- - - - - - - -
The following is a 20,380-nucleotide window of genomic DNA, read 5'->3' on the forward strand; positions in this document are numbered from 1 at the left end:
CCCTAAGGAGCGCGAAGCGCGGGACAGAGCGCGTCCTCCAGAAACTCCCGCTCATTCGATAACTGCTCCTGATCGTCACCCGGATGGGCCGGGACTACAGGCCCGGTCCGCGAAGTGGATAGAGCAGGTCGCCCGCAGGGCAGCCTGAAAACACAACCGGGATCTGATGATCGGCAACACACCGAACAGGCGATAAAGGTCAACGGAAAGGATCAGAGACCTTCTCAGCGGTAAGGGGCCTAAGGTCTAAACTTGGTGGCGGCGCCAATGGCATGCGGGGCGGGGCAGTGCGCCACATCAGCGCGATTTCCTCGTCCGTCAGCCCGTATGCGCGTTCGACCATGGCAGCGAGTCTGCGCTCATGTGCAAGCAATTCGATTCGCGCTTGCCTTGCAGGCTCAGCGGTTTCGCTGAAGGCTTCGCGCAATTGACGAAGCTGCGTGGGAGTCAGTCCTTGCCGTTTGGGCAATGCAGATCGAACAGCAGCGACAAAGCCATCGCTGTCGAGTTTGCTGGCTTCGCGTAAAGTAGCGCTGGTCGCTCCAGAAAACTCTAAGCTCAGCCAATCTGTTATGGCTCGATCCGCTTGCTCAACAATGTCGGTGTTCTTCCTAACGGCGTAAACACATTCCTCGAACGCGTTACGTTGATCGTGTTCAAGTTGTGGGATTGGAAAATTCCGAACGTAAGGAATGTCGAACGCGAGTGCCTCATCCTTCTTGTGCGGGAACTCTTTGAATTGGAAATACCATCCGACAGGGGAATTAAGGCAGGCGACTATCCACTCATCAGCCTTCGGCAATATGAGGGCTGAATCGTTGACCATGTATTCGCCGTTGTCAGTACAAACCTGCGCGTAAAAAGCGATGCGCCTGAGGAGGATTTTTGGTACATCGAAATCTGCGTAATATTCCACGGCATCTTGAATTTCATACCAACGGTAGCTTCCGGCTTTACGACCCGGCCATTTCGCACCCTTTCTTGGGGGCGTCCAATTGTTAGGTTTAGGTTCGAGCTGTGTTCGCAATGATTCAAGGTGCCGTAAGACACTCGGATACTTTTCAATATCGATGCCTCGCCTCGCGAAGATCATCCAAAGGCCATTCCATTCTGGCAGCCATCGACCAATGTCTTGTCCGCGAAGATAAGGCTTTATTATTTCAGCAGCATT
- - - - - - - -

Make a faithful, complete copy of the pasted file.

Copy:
The following is a 20,380-nucleotide window of genomic DNA, read 5'->3' on the forward strand; positions in this document are numbered from 1 at the left end:
CCCTAAGGAGCGCGAAGCGCGGGACAGAGCGCGTCCTCCAGAAACTCCCGCTCATTCGATAACTGCTCCTGATCGTCACCCGGATGGGCCGGGACTACAGGCCCGGTCCGCGAAGTGGATAGAGCAGGTCGCCCGCAGGGCAGCCTGAAAACACAACCGGGATCTGATGATCGGCAACACACCGAACAGGCGATAAAGGTCAACGGAAAGGATCAGAGACCTTCTCAGCGGTAAGGGGCCTAAGGTCTAAACTTGGTGGCGGCGCCAATGGCATGCGGGGCGGGGCAGTGCGCCACATCAGCGCGATTTCCTCGTCCGTCAGCCCGTATGCGCGTTCGACCATGGCAGCGAGTCTGCGCTCATGTGCAAGCAATTCGATTCGCGCTTGCCTTGCAGGCTCAGCGGTTTCGCTGAAGGCTTCGCGCAATTGACGAAGCTGCGTGGGAGTCAGTCCTTGCCGTTTGGGCAATGCAGATCGAACAGCAGCGACAAAGCCATCGCTGTCGAGTTTGCTGGCTTCGCGTAAAGTAGCGCTGGTCGCTCCAGAAAACTCTAAGCTCAGCCAATCTGTTATGGCTCGATCCGCTTGCTCAACAATGTCGGTGTTCTTCCTAACGGCGTAAACACATTCCTCGAACGCGTTACGTTGATCGTGTTCAAGTTGTGGGATTGGAAAATTCCGAACGTAAGGAATGTCGAACGCGAGTGCCTCATCCTTCTTGTGCGGGAACTCTTTGAATTGGAAATACCATCCGACAGGGGAATTAAGGCAGGCGACTATCCACTCATCAGCCTTCGGCAATATGAGGGCTGAATCGTTGACCATGTATTCGCCGTTGTCAGTACAAACCTGCGCGTAAAAAGCGATGCGCCTGAGGAGGATTTTTGGTACATCGAAATCTGCGTAATATTCCACGGCATCTTGAATTTCATACCAACGGTAGCTTCCGGCTTTACGACCCGGCCATTTCGCACCCTTTCTTGGGGGCGTCCAATTGTTAGGTTTAGGTTCGAGCTGTGTTCGCAATGATTCAAGGTGCCGTAAGACACTCGGATACTTTTCAATATCGATGCCTCGCCTCGCGAAGATCATCCAAAGGCCATTCCATTCTGGCAGCCATCGACCAATGTCTTGTCCGCGAAGATAAGGCTTTATTATTTCAGCAGCATT